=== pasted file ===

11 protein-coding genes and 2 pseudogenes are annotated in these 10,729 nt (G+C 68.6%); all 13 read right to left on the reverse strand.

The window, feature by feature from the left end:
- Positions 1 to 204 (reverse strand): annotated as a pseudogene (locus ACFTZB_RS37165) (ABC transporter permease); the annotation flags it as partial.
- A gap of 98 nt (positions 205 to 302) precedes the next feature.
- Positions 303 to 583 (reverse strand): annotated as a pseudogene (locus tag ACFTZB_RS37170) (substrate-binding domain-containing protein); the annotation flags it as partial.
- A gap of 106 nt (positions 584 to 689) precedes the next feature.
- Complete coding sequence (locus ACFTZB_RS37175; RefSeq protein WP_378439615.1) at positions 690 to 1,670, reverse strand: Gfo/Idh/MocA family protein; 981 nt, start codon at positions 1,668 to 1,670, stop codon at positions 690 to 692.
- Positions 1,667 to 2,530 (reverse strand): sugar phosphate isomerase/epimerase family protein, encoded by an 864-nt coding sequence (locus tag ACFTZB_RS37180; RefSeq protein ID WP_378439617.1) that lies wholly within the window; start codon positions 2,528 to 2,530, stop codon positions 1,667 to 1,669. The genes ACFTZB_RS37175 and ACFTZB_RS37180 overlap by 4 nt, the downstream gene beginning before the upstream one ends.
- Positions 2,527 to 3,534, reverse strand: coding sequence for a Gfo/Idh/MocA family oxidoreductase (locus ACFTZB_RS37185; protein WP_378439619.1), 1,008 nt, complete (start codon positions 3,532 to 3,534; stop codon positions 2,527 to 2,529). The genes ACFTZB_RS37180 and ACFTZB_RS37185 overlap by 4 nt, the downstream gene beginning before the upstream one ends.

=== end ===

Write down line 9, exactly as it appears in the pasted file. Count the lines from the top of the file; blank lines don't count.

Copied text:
- Positions 2,527 to 3,534, reverse strand: coding sequence for a Gfo/Idh/MocA family oxidoreductase (locus ACFTZB_RS37185; protein WP_378439619.1), 1,008 nt, complete (start codon positions 3,532 to 3,534; stop codon positions 2,527 to 2,529). The genes ACFTZB_RS37180 and ACFTZB_RS37185 overlap by 4 nt, the downstream gene beginning before the upstream one ends.